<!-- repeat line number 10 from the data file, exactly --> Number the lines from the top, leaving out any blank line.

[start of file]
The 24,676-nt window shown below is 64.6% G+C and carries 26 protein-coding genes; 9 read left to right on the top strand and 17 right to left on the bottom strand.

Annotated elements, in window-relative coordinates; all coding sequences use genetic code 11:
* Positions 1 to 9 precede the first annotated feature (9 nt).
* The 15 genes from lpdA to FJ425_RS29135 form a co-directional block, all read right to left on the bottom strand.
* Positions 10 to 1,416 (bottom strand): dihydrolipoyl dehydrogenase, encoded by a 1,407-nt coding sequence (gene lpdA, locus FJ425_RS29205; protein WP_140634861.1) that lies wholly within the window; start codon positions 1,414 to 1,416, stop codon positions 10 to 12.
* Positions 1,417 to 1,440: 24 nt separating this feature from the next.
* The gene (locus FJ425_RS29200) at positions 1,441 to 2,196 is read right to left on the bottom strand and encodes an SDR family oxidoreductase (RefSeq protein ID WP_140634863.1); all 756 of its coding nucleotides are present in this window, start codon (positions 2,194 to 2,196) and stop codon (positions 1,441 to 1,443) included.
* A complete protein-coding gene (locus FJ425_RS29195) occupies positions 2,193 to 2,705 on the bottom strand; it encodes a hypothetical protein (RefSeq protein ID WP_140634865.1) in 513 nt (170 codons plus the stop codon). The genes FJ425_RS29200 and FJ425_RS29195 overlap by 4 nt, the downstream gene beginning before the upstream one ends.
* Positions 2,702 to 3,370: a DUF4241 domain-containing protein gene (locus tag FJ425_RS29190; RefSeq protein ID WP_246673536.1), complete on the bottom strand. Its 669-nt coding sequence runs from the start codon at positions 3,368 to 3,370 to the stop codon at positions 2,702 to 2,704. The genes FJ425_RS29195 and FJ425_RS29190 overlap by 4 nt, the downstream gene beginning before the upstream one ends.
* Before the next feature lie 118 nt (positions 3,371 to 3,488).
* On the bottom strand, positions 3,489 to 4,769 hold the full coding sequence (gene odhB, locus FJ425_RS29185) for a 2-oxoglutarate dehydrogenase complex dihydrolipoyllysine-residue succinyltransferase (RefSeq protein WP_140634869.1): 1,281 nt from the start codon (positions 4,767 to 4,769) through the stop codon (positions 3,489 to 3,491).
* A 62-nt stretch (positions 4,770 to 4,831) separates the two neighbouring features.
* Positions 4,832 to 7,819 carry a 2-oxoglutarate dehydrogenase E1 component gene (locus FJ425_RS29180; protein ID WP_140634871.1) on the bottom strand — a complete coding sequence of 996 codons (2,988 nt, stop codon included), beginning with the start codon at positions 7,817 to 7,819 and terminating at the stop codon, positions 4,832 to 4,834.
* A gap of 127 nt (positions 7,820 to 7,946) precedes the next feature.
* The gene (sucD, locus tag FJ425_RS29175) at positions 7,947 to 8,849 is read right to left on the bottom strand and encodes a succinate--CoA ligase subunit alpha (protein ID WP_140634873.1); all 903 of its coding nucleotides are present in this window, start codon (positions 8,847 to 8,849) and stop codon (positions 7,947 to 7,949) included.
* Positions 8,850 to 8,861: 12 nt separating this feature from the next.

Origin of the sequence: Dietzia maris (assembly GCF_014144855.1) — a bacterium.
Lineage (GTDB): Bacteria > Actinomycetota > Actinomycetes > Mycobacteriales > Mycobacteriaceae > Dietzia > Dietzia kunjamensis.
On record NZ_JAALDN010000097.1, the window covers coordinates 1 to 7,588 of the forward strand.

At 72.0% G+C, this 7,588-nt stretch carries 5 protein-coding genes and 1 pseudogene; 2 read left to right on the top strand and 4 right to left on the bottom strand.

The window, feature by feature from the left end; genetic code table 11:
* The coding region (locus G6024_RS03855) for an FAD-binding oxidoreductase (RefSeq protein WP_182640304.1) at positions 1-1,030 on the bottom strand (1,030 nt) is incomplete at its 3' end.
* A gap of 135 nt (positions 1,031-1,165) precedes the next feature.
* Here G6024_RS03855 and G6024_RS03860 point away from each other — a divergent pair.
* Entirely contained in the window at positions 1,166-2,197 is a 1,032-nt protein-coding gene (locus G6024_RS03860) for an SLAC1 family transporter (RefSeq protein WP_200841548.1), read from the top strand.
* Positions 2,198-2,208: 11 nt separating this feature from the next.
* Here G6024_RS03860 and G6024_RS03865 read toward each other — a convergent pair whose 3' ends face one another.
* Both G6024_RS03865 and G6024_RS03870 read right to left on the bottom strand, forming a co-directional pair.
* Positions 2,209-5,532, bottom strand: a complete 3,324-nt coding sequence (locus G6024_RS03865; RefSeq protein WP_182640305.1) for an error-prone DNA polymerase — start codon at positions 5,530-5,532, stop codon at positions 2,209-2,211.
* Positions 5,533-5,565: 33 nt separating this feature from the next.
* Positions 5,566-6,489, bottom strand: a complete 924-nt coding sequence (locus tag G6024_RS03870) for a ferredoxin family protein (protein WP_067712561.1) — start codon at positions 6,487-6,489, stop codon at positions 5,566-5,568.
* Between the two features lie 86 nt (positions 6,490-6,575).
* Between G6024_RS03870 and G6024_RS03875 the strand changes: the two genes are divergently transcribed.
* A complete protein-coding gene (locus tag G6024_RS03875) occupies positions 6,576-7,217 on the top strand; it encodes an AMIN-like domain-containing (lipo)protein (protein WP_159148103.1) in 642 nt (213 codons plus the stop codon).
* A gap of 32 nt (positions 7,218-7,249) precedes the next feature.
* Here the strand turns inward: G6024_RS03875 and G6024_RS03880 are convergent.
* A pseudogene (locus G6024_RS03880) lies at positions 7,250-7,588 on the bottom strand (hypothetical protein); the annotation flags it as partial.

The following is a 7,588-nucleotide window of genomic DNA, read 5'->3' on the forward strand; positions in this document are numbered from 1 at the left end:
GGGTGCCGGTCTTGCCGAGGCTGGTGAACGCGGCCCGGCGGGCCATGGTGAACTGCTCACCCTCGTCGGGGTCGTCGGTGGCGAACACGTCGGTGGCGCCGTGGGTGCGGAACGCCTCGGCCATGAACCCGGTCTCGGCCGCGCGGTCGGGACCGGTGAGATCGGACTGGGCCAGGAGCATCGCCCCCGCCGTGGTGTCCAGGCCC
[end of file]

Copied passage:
* Before the next feature lie 118 nt (positions 3,371 to 3,488).